I took my daughter to the bookstore today—she has the day off school—and let her pick out almost as many books as she wanted. (She had trouble carrying more than six, so that’s where we stopped).
Meandering out, I spied this 1997 paperback printing of David Foster Wallace’s Infinite Jest (I love how UK trade paperback editions often seem blockier, denser, more squarish than US editions). Anyway, the book isn’t particular rare, even for a first edition, but I hadn’t seen it before (even a pic). I took a quick pic and walked away.
And then walked back of the copy of IJ after purchasing my daughter’s books—only to say to myself in a reasonable voice, No, you already own a copy, no, no, you don’t need another book, especially one you’ve already read, already own. So I walked out of the store with my daughter.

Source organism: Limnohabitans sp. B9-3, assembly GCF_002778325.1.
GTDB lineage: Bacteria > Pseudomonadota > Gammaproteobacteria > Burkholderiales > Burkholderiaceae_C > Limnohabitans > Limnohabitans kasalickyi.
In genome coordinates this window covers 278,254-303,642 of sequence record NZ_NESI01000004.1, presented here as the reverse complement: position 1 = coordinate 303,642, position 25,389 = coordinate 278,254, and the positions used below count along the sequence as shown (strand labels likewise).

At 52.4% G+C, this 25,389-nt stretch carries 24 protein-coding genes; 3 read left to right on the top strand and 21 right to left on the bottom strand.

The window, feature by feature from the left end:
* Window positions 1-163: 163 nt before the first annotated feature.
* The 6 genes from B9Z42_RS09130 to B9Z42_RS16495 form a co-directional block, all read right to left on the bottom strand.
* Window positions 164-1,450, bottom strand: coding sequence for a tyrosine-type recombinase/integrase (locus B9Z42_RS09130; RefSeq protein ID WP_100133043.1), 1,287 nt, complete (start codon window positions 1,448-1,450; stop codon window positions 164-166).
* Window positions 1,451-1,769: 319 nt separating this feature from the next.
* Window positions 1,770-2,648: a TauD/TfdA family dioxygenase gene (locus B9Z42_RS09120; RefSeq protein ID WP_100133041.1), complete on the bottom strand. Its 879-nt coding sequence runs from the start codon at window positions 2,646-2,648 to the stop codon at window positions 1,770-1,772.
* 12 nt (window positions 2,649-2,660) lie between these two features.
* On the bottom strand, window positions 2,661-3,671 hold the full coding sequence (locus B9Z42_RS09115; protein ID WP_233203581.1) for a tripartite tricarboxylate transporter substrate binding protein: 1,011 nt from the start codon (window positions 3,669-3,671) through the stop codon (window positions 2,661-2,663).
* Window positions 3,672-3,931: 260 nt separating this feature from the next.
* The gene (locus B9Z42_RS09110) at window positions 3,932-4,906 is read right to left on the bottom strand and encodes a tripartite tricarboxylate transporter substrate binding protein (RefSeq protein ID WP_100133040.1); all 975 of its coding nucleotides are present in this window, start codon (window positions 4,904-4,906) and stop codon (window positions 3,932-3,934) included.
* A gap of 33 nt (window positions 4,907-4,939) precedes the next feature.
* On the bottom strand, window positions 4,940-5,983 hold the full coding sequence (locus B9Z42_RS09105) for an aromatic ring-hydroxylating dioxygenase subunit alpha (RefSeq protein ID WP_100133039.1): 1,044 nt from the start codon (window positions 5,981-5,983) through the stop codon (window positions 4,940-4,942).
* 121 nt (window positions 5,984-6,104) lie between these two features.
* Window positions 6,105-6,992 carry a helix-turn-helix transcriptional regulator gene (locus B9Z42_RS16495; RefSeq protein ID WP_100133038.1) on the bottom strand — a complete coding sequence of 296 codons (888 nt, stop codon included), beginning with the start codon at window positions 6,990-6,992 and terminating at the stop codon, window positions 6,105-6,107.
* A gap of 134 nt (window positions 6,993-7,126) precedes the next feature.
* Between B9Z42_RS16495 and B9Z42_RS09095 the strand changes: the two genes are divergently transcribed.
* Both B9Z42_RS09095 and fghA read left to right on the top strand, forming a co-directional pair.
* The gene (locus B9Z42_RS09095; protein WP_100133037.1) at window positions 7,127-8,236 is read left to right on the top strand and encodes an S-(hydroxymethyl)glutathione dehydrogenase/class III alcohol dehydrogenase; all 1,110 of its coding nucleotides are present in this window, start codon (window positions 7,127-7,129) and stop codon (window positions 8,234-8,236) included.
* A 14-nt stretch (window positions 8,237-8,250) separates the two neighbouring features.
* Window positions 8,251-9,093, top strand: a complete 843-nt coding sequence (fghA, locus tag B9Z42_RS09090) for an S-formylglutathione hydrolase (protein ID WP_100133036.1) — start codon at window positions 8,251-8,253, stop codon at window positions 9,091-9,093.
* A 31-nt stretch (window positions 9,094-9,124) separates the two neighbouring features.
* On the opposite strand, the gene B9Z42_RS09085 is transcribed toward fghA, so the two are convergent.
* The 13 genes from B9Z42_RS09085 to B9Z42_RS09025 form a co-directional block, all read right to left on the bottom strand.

And then went back inside to buy it (or rather use my trade credit—swollen from unasked-for review copies of books I have no interest in—to acquire it).
I have no sentimental attachments to the ubiquitous beclouded-covered copy I bought a few years ago (purchased to replace a copy I did like (one with annotations, one I actually wished I still had) that I had lent to a friend who never read it or returned it (and then moved))—so maybe I’ll give it away or take it to my office or something.